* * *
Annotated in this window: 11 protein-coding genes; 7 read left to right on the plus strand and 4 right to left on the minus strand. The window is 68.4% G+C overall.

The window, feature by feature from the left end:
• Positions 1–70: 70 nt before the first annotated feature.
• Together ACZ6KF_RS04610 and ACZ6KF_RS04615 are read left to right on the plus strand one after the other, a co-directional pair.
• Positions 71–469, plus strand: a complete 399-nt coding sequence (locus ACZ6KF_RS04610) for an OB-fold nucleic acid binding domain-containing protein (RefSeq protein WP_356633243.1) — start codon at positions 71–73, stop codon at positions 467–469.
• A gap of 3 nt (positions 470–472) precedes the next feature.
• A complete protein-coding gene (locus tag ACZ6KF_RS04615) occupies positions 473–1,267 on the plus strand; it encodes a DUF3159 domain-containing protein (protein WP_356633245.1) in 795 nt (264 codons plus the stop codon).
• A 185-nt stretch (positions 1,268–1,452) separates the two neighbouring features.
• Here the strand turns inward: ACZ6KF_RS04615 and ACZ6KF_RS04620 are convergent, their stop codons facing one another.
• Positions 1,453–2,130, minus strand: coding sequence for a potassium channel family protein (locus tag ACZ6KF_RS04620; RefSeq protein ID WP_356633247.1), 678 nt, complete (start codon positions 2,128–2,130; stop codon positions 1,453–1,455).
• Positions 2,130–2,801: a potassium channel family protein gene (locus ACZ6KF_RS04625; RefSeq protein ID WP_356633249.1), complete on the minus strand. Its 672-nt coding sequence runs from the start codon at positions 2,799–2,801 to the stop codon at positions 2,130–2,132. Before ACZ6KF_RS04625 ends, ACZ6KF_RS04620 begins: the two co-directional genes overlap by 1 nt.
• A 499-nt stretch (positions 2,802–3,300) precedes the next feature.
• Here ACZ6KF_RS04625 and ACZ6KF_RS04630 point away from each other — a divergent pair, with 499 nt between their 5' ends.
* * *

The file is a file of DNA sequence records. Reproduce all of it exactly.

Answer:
Annotated in this window: 11 protein-coding genes; 7 read left to right on the plus strand and 4 right to left on the minus strand. The window is 68.4% G+C overall.

The window, feature by feature from the left end:
• Positions 1–70: 70 nt before the first annotated feature.
• Together ACZ6KF_RS04610 and ACZ6KF_RS04615 are read left to right on the plus strand one after the other, a co-directional pair.
• Positions 71–469, plus strand: a complete 399-nt coding sequence (locus ACZ6KF_RS04610) for an OB-fold nucleic acid binding domain-containing protein (RefSeq protein WP_356633243.1) — start codon at positions 71–73, stop codon at positions 467–469.
• A gap of 3 nt (positions 470–472) precedes the next feature.
• A complete protein-coding gene (locus tag ACZ6KF_RS04615) occupies positions 473–1,267 on the plus strand; it encodes a DUF3159 domain-containing protein (protein WP_356633245.1) in 795 nt (264 codons plus the stop codon).
• A 185-nt stretch (positions 1,268–1,452) separates the two neighbouring features.
• Here the strand turns inward: ACZ6KF_RS04615 and ACZ6KF_RS04620 are convergent, their stop codons facing one another.
• Positions 1,453–2,130, minus strand: coding sequence for a potassium channel family protein (locus tag ACZ6KF_RS04620; RefSeq protein ID WP_356633247.1), 678 nt, complete (start codon positions 2,128–2,130; stop codon positions 1,453–1,455).
• Positions 2,130–2,801: a potassium channel family protein gene (locus ACZ6KF_RS04625; RefSeq protein ID WP_356633249.1), complete on the minus strand. Its 672-nt coding sequence runs from the start codon at positions 2,799–2,801 to the stop codon at positions 2,130–2,132. Before ACZ6KF_RS04625 ends, ACZ6KF_RS04620 begins: the two co-directional genes overlap by 1 nt.
• A 499-nt stretch (positions 2,802–3,300) precedes the next feature.
• Here ACZ6KF_RS04625 and ACZ6KF_RS04630 point away from each other — a divergent pair, with 499 nt between their 5' ends.